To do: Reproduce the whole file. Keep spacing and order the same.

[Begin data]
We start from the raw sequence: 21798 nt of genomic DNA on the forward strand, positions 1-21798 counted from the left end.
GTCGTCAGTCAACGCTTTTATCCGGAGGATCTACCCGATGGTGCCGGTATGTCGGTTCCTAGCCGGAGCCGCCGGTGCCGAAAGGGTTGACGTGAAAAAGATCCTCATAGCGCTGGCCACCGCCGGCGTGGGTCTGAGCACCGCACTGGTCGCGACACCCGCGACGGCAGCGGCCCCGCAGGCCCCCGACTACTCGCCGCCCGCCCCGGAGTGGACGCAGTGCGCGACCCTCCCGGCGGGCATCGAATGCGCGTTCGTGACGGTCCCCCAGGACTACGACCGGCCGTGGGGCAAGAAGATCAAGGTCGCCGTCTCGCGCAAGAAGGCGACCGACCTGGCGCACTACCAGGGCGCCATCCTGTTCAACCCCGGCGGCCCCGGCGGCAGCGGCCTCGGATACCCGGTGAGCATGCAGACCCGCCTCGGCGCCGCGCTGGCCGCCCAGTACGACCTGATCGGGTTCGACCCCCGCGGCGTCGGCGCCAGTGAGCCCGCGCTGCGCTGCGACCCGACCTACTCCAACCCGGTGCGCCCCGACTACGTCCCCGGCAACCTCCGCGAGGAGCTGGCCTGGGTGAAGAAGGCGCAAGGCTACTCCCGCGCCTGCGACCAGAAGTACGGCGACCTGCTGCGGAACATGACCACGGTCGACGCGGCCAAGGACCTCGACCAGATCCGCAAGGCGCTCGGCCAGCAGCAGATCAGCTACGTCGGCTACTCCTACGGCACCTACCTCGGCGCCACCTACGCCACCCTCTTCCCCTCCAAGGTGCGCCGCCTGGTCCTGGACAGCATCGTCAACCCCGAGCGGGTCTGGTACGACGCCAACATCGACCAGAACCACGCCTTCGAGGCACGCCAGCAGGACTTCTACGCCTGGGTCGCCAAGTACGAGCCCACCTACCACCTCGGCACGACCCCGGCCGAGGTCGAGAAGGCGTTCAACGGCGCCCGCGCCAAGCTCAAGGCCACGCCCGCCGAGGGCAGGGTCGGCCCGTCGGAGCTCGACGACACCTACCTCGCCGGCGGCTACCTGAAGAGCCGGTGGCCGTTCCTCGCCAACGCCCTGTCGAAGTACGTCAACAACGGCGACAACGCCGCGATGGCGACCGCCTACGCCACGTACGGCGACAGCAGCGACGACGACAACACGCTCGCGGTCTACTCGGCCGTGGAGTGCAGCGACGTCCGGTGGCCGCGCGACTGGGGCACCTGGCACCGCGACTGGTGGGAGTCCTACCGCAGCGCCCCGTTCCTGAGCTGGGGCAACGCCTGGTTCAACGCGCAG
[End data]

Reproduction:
We start from the raw sequence: 21798 nt of genomic DNA on the forward strand, positions 1-21798 counted from the left end.
GTCGTCAGTCAACGCTTTTATCCGGAGGATCTACCCGATGGTGCCGGTATGTCGGTTCCTAGCCGGAGCCGCCGGTGCCGAAAGGGTTGACGTGAAAAAGATCCTCATAGCGCTGGCCACCGCCGGCGTGGGTCTGAGCACCGCACTGGTCGCGACACCCGCGACGGCAGCGGCCCCGCAGGCCCCCGACTACTCGCCGCCCGCCCCGGAGTGGACGCAGTGCGCGACCCTCCCGGCGGGCATCGAATGCGCGTTCGTGACGGTCCCCCAGGACTACGACCGGCCGTGGGGCAAGAAGATCAAGGTCGCCGTCTCGCGCAAGAAGGCGACCGACCTGGCGCACTACCAGGGCGCCATCCTGTTCAACCCCGGCGGCCCCGGCGGCAGCGGCCTCGGATACCCGGTGAGCATGCAGACCCGCCTCGGCGCCGCGCTGGCCGCCCAGTACGACCTGATCGGGTTCGACCCCCGCGGCGTCGGCGCCAGTGAGCCCGCGCTGCGCTGCGACCCGACCTACTCCAACCCGGTGCGCCCCGACTACGTCCCCGGCAACCTCCGCGAGGAGCTGGCCTGGGTGAAGAAGGCGCAAGGCTACTCCCGCGCCTGCGACCAGAAGTACGGCGACCTGCTGCGGAACATGACCACGGTCGACGCGGCCAAGGACCTCGACCAGATCCGCAAGGCGCTCGGCCAGCAGCAGATCAGCTACGTCGGCTACTCCTACGGCACCTACCTCGGCGCCACCTACGCCACCCTCTTCCCCTCCAAGGTGCGCCGCCTGGTCCTGGACAGCATCGTCAACCCCGAGCGGGTCTGGTACGACGCCAACATCGACCAGAACCACGCCTTCGAGGCACGCCAGCAGGACTTCTACGCCTGGGTCGCCAAGTACGAGCCCACCTACCACCTCGGCACGACCCCGGCCGAGGTCGAGAAGGCGTTCAACGGCGCCCGCGCCAAGCTCAAGGCCACGCCCGCCGAGGGCAGGGTCGGCCCGTCGGAGCTCGACGACACCTACCTCGCCGGCGGCTACCTGAAGAGCCGGTGGCCGTTCCTCGCCAACGCCCTGTCGAAGTACGTCAACAACGGCGACAACGCCGCGATGGCGACCGCCTACGCCACGTACGGCGACAGCAGCGACGACGACAACACGCTCGCGGTCTACTCGGCCGTGGAGTGCAGCGACGTCCGGTGGCCGCGCGACTGGGGCACCTGGCACCGCGACTGGTGGGAGTCCTACCGCAGCGCCCCGTTCCTGAGCTGGGGCAACGCCTGGTTCAACGCGCAG